Jeanie Gra, of Fruita, sits with her granddaughter Alyssa Fears, 2, of Craig, at the Craig Cemetery on Memorial Day. Roughly a hundred people gathered at the cemetery to remember the men and women of the United States who lost their lives in battle.

Photo by Noelle Leavitt Riley

Jeanie Gra, of Fruita, sits with her granddaughter Alyssa Fears, 2, of Craig, at the Craig Cemetery on Memorial Day. Roughly a hundred people gathered at the cemetery to remember the men and women of the United States who lost their lives in battle.

Craig honors fallen vets on Memorial Day

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United States war veterans from Craig hold rifles and flags to honor fallen comrades on Memorial Day at Craig Cemetery. Roughly a hundred people gathered to remember the men and women who lost their lives in battle. The ceremony was an emotional event for many who attended.

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United States war veterans from Craig hold rifles and flags to honor fallen comrades on Memorial Day at Craig Cemetery. Veterans of Foreign War members read the names of Craig residents who died in battle as audience members held their heads in silence, honoring the fallen heros.

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Craig resident EJ Bunk sits in silence at the Memorial Day ceremony at Craig Cemetery. Bunk was shot in Vietnam 45 years ago. Tears filled his eyes when he described what it was like to be wounded in action, watching his fellow comrades die by his side.

— The crowd was silent as a group of United States war veterans read the names of Craig residents who lost their lives while fighting for their country.

Nearly a hundred people attended the Memorial Day ceremony at Craig Cemetery on Monday, with their heads hung low and flowers in hand. Some even shed tears.

“This means more than you can imagine,” said EJ Bunk, of Craig. “Forty-five years ago today, I was wounded in Vietnam. This is hitting me with a double whammy. I shouldn’t have made it through.”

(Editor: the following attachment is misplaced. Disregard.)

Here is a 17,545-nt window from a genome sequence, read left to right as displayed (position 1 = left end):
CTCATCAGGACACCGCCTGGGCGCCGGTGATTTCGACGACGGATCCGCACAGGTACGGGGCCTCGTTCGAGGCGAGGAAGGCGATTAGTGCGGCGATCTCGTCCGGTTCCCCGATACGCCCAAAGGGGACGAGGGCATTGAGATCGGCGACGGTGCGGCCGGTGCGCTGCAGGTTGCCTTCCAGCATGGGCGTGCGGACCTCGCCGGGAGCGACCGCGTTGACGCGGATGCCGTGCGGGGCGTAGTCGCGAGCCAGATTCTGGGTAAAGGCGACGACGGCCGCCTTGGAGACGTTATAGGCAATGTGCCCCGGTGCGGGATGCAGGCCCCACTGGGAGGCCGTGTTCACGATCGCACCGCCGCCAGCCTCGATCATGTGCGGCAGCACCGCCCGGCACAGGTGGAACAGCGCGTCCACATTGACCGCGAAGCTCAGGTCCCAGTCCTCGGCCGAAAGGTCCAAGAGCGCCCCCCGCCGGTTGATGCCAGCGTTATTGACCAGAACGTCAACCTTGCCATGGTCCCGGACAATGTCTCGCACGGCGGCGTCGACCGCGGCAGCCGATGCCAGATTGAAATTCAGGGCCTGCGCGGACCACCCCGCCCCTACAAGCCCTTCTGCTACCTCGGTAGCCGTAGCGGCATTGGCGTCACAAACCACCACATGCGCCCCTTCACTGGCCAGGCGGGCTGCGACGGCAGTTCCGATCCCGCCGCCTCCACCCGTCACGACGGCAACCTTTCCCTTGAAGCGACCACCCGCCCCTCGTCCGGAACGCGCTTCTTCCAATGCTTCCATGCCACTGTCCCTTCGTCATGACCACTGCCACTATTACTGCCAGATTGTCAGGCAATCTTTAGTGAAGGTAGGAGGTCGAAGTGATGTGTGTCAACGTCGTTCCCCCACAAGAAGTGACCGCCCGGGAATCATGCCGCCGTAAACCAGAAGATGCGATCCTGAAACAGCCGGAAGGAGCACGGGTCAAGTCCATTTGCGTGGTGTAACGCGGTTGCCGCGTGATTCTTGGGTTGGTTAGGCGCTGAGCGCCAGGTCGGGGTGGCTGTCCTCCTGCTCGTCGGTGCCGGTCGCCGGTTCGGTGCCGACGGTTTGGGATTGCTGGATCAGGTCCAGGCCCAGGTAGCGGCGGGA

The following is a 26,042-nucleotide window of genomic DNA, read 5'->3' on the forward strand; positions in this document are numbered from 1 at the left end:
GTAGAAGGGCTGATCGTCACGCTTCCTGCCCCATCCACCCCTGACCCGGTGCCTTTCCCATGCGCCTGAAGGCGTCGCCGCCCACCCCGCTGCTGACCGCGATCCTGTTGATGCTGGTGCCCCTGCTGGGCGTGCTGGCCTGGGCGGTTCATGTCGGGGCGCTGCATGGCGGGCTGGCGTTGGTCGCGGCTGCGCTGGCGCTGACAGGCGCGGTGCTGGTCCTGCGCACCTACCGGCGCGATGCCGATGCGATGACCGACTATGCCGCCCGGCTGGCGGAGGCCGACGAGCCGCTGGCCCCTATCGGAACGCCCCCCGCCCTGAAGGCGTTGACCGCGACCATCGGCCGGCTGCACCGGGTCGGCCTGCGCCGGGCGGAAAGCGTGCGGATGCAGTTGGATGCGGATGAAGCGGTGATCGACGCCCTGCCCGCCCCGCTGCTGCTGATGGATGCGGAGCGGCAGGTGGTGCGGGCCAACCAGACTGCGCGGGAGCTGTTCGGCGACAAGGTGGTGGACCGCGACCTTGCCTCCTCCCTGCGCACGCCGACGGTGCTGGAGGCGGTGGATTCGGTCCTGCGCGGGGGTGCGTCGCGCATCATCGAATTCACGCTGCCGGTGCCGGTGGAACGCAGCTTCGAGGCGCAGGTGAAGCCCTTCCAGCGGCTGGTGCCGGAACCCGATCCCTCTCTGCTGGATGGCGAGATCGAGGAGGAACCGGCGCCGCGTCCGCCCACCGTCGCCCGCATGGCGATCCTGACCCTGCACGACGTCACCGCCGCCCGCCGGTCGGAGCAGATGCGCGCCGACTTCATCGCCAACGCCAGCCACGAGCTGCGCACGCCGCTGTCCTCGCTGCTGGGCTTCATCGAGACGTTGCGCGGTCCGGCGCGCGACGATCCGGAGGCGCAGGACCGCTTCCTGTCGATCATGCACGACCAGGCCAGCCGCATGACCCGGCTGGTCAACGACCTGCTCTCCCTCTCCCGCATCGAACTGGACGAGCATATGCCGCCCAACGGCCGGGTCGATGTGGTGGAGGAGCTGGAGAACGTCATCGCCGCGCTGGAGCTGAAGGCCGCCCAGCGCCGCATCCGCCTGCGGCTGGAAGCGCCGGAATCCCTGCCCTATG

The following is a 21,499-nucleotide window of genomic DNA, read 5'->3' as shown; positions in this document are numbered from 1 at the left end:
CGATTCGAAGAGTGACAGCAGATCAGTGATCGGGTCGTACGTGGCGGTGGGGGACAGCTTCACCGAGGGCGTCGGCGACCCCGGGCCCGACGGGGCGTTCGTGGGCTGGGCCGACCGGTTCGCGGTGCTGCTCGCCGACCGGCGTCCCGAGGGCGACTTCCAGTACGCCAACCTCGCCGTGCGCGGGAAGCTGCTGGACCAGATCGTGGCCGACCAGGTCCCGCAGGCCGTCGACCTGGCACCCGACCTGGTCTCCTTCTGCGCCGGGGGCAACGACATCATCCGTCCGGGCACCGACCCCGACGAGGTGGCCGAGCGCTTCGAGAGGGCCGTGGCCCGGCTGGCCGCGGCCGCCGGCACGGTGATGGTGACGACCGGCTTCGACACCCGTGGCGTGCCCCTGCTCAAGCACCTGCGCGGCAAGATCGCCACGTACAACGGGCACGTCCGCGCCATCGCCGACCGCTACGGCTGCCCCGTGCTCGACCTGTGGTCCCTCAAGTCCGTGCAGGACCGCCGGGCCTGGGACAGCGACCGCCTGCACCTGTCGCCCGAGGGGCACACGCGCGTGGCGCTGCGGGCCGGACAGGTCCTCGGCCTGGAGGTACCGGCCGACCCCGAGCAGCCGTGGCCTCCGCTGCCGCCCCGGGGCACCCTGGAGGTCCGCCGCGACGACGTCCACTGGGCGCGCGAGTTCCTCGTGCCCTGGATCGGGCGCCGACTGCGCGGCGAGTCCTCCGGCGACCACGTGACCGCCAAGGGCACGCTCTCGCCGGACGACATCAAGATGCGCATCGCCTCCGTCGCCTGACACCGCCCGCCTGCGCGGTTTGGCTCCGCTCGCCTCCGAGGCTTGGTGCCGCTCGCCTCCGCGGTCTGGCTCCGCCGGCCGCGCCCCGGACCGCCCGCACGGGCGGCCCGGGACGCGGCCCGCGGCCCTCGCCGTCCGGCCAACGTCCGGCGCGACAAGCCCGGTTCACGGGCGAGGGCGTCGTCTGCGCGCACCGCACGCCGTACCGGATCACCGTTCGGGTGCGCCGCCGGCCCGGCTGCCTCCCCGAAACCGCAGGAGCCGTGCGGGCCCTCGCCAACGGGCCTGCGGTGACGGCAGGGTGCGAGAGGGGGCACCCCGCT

Tears fell from his eyes as he tried to explain the emotion he has tied to honoring those who fought and died beside him.

“They’re our heroes, and they deserve the utmost respect,” Bunk said.

He was 19 when he was wounded in the arm by shrapnel. Some of his friends didn’t make it through battle that day, which will forever scar his memory of warfare.

Bunk is one of many who paid their respects at the cemetery, where a group of war veterans held flags and shot rifles to signify the end of the memorial service.

“We’ve done our share for freedom. I just hope the next generation can,” said Gilbert Meats, who served in the U.S. Navy. Meats stood beside his fellow countrymen and proudly shot his rifle into the air to honor those who died in battle.

Words such as honor, integrity, respect and freedom circulated the crowds as they talked about their brothers, fathers and grandfathers who fought and died for the United States of America and for freedom.

“We can’t forget for one minute what the people of our county in war gave up,” said Larry Nue, who served in the U.S. Army. “They gave up their lives, their family and everything else. We need to remember that.”

Carol Douglas, from Asheville, N.C., was in Craig visiting with her family and honoring her stepdad, David Stoddard, a veteran who is buried at Craig Cemetery.

“I was very, very, very fond of my stepdad, and I’m glad to be here today,” she said.

David Stoddard’s brother, Joseph Stoddard, is buried next to him.

Children of all ages joined their parents and grandparents to learn, listen and watch how fallen comrades are remembered.

Jeannie Gra, of Fruita, joined her family in Craig for the day of remembrance.

She sat by the white gravestones with her granddaughter, Alyssa Fears, 2, watching her play with a miniature American flag. She said she thinks it’s important for kids to gain admiration for the country’s flag and its symbolism.

“I want her to appreciate the flag,” she said.

Hundreds of small and large American flags were placed between the white gravestones at the cemetery. Colorful flowers were at all of the gravesites.

“I think it’s good for her to do the old tradition of honoring men who died,” Gra said. “It’s a way to honor those who gave the ultimate sacrifice. I heard all the names called, and Craig should be so proud of all their men.”

Noelle Leavitt Riley can be reached at 970-875-1790, or by emailing nriley@CraigDailyPress.com.

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